7. Middlemarch by George Eliot (1871–72). Dorothea Brooke is a pretty young idealist whose desire to improve the world leads her to marry the crusty pedant Casaubon. This mistake takes her down a circuitous and painful path in search of happiness. The novel, which explores society’s brakes on women and deteriorating rural life, is as much a chronicle of the English town of Middlemarch as it is the portrait of a lady. Eliot excels at parsing moments of moral crisis so that we feel a character’s anguish and resolve. Her intelligent sympathy for even the most unlikable people redirects our own moral compass toward charity rather than enmity.

8. Madame Bovary by Gustave Flaubert (1857). Of the many nineteenth-century novels about adulteresses, only Madame Bovary features a heroine frankly detested by her author. Flaubert battled for five years to complete his meticulous portrait of extramarital romance in the French provinces, and he complained endlessly in letters about his love-starved main character — so inferior, he felt, to himself. In the end, however, he came to peace with her, famously saying, “Madame Bovary: c’est moi.” A model of gorgeous style and perfect characterization, the novel is a testament to how yearning for a higher life both elevates and destroys us.

9. Midnight’s Children by Salman Rushdie (1981). Years before The Satanic Verses, Rushdie had already won the Booker Prize for this reverential and blasphemous novel. Two babies born at the precise moment modern India came into existence —one Muslim, one Hindu —are then switched at birth and grow up in the other’s faith. Midnight’s Children sets a plot of comic-book proportions —people with superpowers too lazy to band together —against the backdrop of the subcontinent’s conflict-ridden history, the language and idioms of Rushdie’s youth careening against each other with madcap imagination and jolting fury.

10. The House of Mirth by Edith Wharton (1905). Caught up in the web of old New York society, Lily Bart angles for a wealthy husband. Though presented with ample opportunity, the beautiful and well-connected Lily rejects one man after another as not rich enough, including her true love, Laurence Stern. When she becomes a hapless victim of her own ambition —blackmailed and wrongly accused of adultery —Lily is cast out of high society before making one final attempt to redeem herself.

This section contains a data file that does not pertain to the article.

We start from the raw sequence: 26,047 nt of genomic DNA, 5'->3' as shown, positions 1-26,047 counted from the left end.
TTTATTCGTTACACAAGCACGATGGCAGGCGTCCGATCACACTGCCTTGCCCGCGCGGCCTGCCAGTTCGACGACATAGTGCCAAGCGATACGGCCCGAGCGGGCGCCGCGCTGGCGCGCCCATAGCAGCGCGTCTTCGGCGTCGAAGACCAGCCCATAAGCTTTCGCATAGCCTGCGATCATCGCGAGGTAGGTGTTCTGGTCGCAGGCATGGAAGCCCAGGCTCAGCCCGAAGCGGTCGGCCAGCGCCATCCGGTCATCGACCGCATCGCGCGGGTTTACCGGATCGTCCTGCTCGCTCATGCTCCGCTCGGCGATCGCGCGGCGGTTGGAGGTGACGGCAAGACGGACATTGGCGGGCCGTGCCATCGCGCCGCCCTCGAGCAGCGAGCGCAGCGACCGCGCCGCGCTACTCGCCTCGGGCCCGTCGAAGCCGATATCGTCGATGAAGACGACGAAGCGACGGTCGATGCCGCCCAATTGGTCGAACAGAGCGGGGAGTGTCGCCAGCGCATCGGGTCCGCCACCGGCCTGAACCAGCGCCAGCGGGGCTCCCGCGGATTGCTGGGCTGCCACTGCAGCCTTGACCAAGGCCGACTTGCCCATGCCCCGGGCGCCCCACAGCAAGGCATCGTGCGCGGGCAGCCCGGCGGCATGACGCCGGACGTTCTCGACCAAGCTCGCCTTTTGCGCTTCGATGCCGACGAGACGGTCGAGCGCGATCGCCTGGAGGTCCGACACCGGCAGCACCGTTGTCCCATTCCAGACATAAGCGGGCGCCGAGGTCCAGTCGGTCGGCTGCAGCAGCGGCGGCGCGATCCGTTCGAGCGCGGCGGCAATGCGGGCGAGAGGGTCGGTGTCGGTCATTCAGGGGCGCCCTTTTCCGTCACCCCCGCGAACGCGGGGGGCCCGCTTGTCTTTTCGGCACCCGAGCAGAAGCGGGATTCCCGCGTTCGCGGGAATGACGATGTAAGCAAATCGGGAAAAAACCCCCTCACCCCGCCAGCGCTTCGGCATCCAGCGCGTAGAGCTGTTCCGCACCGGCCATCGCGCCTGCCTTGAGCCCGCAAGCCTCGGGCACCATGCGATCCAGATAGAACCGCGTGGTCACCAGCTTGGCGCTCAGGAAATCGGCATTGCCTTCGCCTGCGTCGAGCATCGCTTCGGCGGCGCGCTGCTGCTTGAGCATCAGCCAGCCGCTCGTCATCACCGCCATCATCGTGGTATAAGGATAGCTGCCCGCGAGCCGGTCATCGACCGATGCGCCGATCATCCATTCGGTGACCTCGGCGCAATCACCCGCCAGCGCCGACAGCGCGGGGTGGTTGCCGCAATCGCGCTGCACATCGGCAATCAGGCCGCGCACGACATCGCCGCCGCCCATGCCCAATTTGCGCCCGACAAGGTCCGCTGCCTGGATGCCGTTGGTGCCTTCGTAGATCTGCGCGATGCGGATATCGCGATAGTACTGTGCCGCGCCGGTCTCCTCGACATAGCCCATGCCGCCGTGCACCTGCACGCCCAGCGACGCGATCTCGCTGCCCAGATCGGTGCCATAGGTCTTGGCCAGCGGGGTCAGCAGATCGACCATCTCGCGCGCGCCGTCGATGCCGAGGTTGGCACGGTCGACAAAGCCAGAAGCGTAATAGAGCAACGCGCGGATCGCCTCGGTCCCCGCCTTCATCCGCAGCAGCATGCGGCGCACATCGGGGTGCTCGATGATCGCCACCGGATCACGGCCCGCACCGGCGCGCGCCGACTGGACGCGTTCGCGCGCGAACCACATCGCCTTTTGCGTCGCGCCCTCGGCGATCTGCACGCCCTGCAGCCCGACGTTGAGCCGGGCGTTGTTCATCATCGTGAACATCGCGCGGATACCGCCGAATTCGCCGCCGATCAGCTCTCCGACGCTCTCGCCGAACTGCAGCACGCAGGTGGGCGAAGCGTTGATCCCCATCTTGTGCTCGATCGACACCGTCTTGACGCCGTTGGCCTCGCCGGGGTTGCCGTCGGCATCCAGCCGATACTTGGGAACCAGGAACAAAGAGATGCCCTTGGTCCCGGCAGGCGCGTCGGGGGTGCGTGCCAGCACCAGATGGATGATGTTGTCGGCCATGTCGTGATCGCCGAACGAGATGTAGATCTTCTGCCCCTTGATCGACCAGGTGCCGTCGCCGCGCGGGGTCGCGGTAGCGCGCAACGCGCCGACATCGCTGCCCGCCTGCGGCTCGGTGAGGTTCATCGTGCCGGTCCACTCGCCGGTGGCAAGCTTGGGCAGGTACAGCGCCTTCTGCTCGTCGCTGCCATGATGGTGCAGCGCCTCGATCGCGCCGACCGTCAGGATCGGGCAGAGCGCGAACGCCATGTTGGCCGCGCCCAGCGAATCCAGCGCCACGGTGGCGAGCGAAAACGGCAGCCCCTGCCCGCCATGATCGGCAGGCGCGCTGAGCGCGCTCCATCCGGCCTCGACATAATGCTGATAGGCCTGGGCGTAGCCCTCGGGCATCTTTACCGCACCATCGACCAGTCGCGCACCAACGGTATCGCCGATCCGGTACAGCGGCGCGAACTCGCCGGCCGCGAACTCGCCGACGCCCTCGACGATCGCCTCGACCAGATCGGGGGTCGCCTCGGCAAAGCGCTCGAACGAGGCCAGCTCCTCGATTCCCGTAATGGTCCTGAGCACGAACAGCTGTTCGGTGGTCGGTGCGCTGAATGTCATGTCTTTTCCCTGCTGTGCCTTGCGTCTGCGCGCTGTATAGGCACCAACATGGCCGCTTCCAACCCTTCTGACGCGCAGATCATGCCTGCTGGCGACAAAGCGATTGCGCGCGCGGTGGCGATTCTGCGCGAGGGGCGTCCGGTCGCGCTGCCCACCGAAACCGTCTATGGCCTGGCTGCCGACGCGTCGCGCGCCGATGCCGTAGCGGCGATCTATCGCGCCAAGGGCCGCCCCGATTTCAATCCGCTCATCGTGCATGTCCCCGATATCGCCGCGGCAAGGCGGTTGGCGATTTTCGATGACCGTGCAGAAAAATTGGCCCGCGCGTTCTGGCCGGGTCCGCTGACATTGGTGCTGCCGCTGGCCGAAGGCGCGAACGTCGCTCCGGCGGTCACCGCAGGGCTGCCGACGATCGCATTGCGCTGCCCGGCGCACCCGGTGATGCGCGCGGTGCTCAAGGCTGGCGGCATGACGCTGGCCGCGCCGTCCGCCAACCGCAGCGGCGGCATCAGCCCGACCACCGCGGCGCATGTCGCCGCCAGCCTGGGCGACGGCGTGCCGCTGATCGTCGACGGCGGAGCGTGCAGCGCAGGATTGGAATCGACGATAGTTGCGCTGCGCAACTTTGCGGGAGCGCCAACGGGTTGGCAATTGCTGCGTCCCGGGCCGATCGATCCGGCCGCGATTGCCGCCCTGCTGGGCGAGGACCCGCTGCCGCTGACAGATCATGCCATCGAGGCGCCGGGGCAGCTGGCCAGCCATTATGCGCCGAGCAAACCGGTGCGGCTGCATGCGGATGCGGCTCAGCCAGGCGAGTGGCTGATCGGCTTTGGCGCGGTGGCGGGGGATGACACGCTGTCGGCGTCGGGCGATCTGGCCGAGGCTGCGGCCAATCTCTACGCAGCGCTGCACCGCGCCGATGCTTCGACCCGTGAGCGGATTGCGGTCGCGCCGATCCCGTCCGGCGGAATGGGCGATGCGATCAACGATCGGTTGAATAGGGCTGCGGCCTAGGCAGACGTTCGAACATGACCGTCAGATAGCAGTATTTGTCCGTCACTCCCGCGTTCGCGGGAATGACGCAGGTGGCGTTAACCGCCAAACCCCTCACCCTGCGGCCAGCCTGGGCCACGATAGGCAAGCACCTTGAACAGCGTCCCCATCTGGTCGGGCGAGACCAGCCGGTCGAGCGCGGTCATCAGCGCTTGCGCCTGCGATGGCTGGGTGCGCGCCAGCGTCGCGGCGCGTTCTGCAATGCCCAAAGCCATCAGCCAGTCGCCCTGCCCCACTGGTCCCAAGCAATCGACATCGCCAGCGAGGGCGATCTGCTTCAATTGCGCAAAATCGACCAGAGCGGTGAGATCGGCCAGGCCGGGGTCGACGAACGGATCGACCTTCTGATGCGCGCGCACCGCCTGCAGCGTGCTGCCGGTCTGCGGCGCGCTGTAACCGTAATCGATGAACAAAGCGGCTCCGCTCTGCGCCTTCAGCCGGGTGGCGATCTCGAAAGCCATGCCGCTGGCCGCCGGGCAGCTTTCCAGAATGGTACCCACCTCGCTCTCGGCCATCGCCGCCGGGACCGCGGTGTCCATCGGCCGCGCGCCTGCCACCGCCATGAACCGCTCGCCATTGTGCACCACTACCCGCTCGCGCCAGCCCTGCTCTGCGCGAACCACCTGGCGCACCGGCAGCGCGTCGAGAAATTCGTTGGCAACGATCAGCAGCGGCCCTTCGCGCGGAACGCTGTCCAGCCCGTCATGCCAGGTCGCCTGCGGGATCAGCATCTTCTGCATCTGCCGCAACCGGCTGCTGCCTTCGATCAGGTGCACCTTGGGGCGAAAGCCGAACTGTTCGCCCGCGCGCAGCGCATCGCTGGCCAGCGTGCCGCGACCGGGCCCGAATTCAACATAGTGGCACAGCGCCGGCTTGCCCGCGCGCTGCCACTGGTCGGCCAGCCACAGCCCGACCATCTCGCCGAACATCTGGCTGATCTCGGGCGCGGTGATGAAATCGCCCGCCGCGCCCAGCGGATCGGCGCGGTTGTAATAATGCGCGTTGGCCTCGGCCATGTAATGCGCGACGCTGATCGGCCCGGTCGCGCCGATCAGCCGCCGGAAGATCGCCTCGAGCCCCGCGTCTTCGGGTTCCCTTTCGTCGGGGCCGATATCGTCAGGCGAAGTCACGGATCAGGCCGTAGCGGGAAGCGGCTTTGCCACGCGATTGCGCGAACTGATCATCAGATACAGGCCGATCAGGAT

Appreciation of Kobo Abe’s The Woman in the Dunes by Kathryn Harrison

One day in August a man disappeared. The man was an entomologist and had set out into the desert with a canteen of water and a pack filled with the tools he used to collect specimens. It was his hope to discover an as yet unknown species of insect that lived in the sand dunes. Were he to find one, then he would be promised a kind of immortality: his name would be recorded and forever linked to the taxonomic identification of the bug—­his bug.

Shifting sands, isolation, a quixotic attempt to defy mortal limits: even before the hero of Kobo Abe’s The Woman in the Dunes has missed the last bus out of the desert, the reader knows he is lost to an existential quest. Abe, trained as a medical doctor, writes as a clinician, dispassionately and with exactitude. In the dunes his hero, Niki Jumpei, falls captive to the enigmatic woman from whom he seeks shelter for a night. Having descended into the sand pit where the woman lives, Jumpei discovers that there’s no way out; he’s trapped in a sinister village where each citizen becomes Sisyphus. Every day Jumpei must join the inhabitants in their necessary work: shoveling away the sand that threatens to bury them and their homes.

"The Woman in the Dunes" transcends the form of allegory—often lifeless and didactic—to engage its readers to the point of discomfort. It’s a claustrophobic novel, subjecting us to Jumpei’s mounting panic as he begins to suspect that he will never leave the sand pit, that meaningless striving is his, and our, inescapable fate.